But I reject such a scenario for most of the prophets. I do not see evidence for reading Isaiah (for example) on two levels. It is not clear in most of the book that there was a separate "original" setting distinct from its setting in the book. And even in those cases where there was a historical event (e.g., Isa 7-8), one is distinguishing not between two levels in the text but rather between a historical event and a single textual layer. Of course, what I am saying cuts against the grain of modern scholarship, but I just do not find that the atomizing approach is at all helpful or supported by the evidence. Isaiah wrote a book; that is all we have. Suggestions that they existed as independent oracles at any point in time are entirely speculative. Isaiah did not write oracles, he wrote a book. He did not write oracles that his disciples creatively arranged. The brilliance of the book is not only in the powerful sentences but in its cohesive message. Treating it as an anthology compiled by another not only reduces the book's value but it denies the evidence of a carefully crafted unity.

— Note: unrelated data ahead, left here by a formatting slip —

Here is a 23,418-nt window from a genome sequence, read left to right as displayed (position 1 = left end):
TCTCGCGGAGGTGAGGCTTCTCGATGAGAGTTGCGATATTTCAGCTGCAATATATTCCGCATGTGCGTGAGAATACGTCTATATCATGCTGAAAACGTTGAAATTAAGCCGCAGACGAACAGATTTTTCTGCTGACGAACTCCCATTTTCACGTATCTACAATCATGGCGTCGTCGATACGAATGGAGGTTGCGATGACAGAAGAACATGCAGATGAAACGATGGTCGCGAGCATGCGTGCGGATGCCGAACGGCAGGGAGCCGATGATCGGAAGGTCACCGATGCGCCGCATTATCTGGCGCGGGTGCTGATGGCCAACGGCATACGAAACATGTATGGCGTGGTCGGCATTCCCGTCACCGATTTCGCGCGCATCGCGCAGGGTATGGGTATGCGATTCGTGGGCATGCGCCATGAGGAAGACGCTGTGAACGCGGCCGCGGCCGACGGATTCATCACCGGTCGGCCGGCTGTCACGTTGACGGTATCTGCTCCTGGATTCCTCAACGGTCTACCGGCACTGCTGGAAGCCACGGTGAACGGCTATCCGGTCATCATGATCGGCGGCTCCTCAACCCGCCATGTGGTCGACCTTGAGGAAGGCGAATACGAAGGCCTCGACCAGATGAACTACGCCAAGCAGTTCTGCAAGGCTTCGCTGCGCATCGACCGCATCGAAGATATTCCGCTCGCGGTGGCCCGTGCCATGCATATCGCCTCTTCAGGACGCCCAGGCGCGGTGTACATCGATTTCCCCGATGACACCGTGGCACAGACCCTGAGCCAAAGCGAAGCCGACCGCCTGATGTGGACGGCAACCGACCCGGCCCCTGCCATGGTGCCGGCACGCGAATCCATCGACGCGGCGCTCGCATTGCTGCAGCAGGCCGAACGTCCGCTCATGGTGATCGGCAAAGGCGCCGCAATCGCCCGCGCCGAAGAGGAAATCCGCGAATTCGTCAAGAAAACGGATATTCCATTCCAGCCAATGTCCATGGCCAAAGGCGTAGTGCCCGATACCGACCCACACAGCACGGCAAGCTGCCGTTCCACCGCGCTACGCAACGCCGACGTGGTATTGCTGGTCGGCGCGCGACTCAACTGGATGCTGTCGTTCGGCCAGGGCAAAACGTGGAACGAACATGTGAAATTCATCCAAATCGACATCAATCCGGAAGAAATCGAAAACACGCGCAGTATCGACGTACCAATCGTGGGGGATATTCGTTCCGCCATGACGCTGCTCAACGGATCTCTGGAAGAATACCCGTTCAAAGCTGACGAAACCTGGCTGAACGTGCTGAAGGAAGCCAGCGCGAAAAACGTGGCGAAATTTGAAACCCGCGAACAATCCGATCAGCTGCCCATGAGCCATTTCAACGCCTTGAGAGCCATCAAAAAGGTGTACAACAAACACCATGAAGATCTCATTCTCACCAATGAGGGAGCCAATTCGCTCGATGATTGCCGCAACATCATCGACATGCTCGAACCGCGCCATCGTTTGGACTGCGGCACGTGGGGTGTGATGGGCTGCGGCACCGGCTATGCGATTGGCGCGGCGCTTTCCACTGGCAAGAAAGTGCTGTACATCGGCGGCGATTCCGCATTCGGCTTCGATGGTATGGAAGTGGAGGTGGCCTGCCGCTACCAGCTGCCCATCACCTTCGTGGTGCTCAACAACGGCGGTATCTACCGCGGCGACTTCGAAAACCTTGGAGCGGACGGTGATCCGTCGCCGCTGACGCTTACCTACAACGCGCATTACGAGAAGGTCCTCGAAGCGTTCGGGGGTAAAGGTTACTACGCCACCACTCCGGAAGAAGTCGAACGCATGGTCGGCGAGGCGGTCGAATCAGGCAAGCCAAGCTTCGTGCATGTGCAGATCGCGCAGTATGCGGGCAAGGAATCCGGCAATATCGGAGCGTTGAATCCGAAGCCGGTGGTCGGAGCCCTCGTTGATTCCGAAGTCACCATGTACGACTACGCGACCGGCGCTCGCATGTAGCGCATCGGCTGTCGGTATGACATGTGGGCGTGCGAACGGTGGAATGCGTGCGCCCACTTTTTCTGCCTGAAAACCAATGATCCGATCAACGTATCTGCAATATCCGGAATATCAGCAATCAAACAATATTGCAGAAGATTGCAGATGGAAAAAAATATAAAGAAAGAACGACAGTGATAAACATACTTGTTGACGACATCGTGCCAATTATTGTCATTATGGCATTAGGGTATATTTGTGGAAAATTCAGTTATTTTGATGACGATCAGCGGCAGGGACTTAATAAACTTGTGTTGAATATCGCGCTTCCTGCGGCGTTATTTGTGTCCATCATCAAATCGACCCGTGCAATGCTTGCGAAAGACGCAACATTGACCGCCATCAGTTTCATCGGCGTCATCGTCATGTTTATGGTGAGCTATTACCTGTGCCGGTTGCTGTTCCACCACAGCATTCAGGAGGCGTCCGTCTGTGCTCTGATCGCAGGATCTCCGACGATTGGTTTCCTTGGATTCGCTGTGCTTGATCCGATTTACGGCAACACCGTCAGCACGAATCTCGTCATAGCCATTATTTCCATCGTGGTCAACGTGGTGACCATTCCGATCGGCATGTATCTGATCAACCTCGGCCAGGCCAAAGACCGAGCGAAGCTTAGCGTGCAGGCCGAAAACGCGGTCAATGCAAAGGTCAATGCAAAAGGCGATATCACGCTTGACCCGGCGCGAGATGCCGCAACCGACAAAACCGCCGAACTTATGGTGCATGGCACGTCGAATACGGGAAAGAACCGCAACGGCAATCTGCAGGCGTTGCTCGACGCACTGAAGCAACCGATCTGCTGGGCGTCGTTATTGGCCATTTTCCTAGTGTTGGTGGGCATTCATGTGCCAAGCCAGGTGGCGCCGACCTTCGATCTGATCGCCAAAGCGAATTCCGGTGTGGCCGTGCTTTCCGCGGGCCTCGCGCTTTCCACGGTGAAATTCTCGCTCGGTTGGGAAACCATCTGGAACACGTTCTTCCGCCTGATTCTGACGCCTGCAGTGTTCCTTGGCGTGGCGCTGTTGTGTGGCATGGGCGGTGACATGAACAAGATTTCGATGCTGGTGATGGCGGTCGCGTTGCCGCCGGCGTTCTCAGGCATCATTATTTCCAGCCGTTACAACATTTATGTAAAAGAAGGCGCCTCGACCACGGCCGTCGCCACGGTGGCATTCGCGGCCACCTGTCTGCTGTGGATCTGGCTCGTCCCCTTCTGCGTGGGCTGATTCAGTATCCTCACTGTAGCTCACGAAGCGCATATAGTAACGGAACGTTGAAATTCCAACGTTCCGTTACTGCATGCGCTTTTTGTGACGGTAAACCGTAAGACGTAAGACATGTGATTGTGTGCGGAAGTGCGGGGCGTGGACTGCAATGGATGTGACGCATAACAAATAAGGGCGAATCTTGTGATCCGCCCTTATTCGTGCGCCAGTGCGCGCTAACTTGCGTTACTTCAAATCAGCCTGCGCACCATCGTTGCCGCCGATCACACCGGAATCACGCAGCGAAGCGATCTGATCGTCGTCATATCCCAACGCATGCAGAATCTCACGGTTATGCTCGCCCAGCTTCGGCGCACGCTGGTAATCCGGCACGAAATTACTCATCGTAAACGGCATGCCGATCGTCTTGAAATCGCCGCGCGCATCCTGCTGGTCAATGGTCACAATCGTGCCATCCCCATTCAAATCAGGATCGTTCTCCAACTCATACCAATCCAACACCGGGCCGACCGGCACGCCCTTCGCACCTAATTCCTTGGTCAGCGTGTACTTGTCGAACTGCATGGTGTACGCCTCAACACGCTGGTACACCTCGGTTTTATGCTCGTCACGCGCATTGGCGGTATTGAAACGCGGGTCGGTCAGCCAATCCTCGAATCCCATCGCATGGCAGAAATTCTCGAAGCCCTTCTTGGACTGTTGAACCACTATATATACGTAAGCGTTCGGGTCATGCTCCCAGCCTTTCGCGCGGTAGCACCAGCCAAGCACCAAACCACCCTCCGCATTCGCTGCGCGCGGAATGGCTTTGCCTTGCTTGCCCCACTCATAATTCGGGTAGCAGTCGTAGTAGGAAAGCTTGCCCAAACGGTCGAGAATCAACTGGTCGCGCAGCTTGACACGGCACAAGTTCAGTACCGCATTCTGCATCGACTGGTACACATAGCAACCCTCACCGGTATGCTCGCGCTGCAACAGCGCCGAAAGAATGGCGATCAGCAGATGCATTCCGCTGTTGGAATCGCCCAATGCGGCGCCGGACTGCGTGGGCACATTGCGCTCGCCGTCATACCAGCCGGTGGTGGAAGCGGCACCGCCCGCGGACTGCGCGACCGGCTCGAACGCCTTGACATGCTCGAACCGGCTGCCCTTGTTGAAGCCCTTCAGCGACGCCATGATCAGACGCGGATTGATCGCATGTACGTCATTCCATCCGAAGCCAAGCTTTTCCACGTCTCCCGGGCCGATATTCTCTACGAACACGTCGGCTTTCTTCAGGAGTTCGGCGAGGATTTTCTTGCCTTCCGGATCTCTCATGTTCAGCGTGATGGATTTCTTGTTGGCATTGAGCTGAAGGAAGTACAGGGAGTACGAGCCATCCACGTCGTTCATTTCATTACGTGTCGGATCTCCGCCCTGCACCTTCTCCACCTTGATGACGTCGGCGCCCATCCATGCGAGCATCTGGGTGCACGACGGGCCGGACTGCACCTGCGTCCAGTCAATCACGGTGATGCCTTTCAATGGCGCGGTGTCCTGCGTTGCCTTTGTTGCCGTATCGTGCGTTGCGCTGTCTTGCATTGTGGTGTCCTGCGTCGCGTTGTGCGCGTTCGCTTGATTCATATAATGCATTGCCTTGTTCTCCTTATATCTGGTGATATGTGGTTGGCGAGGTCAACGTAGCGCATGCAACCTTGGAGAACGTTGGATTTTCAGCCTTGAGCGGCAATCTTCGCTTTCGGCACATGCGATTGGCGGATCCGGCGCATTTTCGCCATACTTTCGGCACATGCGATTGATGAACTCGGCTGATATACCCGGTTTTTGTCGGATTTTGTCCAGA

This may be a good topic for our next breakfast!

Charles said...

Thanks Todd for the continuing dialogue. While you refer to Isaiah, I would point to Jeremiah, Ezekiel, Habakkuk, Haggai, Zechariah, and Daniel (I know of course that it is nor included as a prophet by in the Hebrew arrangement) as books that seem to clearly show that these books consist of oracles given at different times. Jeremiah is an interesting case in point because its oracles do not appear in chronological order. I happen to think that this dischronolization is deliberate.

Having said that, I am not sure I see redaction as negatively as you do. Furthermore, I think it quite possible that the human authors of the oracles may have had a hand in arranging their own oracles in at least some cases. In any case, I am not sure that the idea of anthology necessarily diminishes the value of a work, nor does it necessarily undermine unity. Although I would be the first to acknowledge some differences, the Gospels themselves can be seen in a sense as anthologies of the Lord's life and teachings. The fact that Jesus did not directly write these books which contain His teachings does not diminish their value or unity.

By the way, breakfast sounds great regardless of what we talk about.